Because being a homemaker isn’t about being extraordinary.  It’s about seeing the ordinary in a conscious way.  A way that leads to gratitude, joy and understanding.  A way that helps me create an environment in which my family can become more human everyday.  If you are moved, I invite you to share your ordinary things by replying below or leaving a link.

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When Mattheus awoke to find that Opal needed to stay home sick from school on Monday, he became quite the grumpy fellow.  Monday is Mattheus’s home day, and now with Opal in preschool, he usually gets Mama all to himself.  He returns surprisingly quickly to the way it once was, in those early days with just him, Mama and Papa.  Even though he was too young to remember it consciously, there is a rightness for him when he has us all to himself.

This eldest child of ours does not manage very well when plans change.  He likes life to be predictable–the day is a map he unfolds in his mind.  And from this particular change of plan, he never quite recovered.  He pushed and poked Opal and me all day.  Provoking any attention he could, positive or negative.

But in between, he was a big brother, taking little sister by the hand and inviting her into his play: a board game, knights and princesses, snuggles.  In between he tried to be flexible, accept what was.  And he grew just a little bit, just a very little bit in his humanity because he was faced with a disappointing and challenging situation.  In between, I was so proud of him.

 

these ordinary things: ebb and flow

Because being a homemaker isn’t about being extraordinary.  It’s about seeing the ordinary in a conscious way.  A way that leads to gratitude, joy and understanding.  A way that helps me create an environment in which my family can become more human everyday.  If you are moved, I invite you to share your ordinary things by replying below or leaving a link.

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There is an underlying belief about parenting nowadays: if we do everything right–build attachment, protect them from suffering, nurture self-esteem, buy organic mattresses and grass-fed beef–well, in the end, they’ll be okay.  One day they’ll be healthy, well adjusted, contributing members of society who call home every Sunday night to check in with Mom and Dad.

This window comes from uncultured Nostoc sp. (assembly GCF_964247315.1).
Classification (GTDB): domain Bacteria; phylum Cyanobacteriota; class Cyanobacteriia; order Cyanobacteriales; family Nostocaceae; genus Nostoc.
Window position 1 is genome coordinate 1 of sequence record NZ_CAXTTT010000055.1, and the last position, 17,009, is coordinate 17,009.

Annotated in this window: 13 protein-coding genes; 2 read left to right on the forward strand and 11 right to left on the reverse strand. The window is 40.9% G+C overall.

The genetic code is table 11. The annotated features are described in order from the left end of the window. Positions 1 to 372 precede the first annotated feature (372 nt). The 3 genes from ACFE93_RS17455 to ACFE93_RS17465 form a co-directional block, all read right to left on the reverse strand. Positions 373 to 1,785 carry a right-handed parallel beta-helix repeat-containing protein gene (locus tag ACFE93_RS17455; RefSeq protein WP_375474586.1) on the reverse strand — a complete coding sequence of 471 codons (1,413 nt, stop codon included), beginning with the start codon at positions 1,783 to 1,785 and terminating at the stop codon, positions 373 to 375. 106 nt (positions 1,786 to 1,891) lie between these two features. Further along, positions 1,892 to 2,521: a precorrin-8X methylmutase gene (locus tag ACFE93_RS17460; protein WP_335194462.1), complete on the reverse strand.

It’s a belief I know personally, and I’m glad it’s begun to fade into my past.  Too often it plants the seeds of perfectionism.  Anxiety replaces trust, confidence becomes guilt, and none of it does much to foster satisfaction.

Now, I look back over our days, and watch as each player tosses a card from his hand into the center.  I see how exhaustion transforms a broken puzzle into a wrestling match.  How happiness bubbles over to joy when it’s shared.  How not enough adult time equals a lost tempter.  How two and a half year old exuberance collapses into tears and the-wrestling-opponents-turned-best-friends respond with big brother hugs.  “We’re twins so that means we always love the same things and we do all the same things and we go everywhere together.  You can be a twin with us!”  Happiness.  Joy.  Wrestling match.  Frustration.  Lost temper.  Forgiveness.  Peace.  Repeat.  (Also an excellent single player game.)

Conceived of our imperfect parents, we were invited into the stream of imperfect earthly life.   Here in this little red house, five imperfect people have come to know the ebb and flow of family life.  Of human life.  Just as it needs to be.

 

off she goes

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Nearly every morning last fall, Opal would fall in step with her brothers as they prepared for school, only to be shocked into tears as they drove away without her.  After all, these three kiddos are a tightly knit pack.

Slowly, she got used to the routine of waving goodbye to them as they went on their way.  But the sense of inequity never quite left her.  We would bustled around the house getting ready for church, or hikes in the foothills–outings planned for the entire family–and she would look up at us, steeling herself for disappointment and ask, “Do I get to go?”  “Yes, Opal.  You are coming, or course.”  Then she would raise across the house to another family member and exclaim, “I’m going to school too!”  “To church, Opal.  We’re going to church.”  “Oh.  I’m going to church too!”

Well here we are, a few short-long months later and Opal is finally off to kindergarten a couple of mornings a week.

It’s a moment that stirs up the first days of her life.  The first wobbly steps.  First attempts at language.  I find myself wanting to go back in time, hold them each in my arms for just a few moments.  Their new and fresh from heaven selves, who have passed into memory and become little people with successes and attempts, failures and mendings.

But this is the selfish part of me.  Joyfully watching them from afar, the rest of me understands a little better what it is to be human–the interweaving of given and created, archetype and individual, connecting and separating.  And it all starts with those few words, “I’m going to school too!”

 

 

 

 

 

 

these ordinary things: saying yes

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Throughout our days with four and a half year old Lucien, we are just as likely to be redirecting a storm of aggressive limbs and biting teeth as we are to be swept up by his expansive joy in life and heartfelt regard for everyone around him.   On the difficult days, it’s easy to fall into a kind of assembly-line-style-parenting: just get it done so we can start again tomorrow.

And then he tenderly asks if he can help (in the kitchen, always in the kitchen) and the word “No” flashes across the screen in my head.  When I take a deep breath and say yes, the connection I find heals all the moments of mutual frustration.  Not just yes to the spilled flour and egg shells in the batter, the pancake flipped halfway off the griddle, but yes to the path we are walking with him.  Aggression and tenderness.  Joy and teeth marks.  Heart force and restlessness.  Without judgement, only compassion, and saying yes to his little limitless life.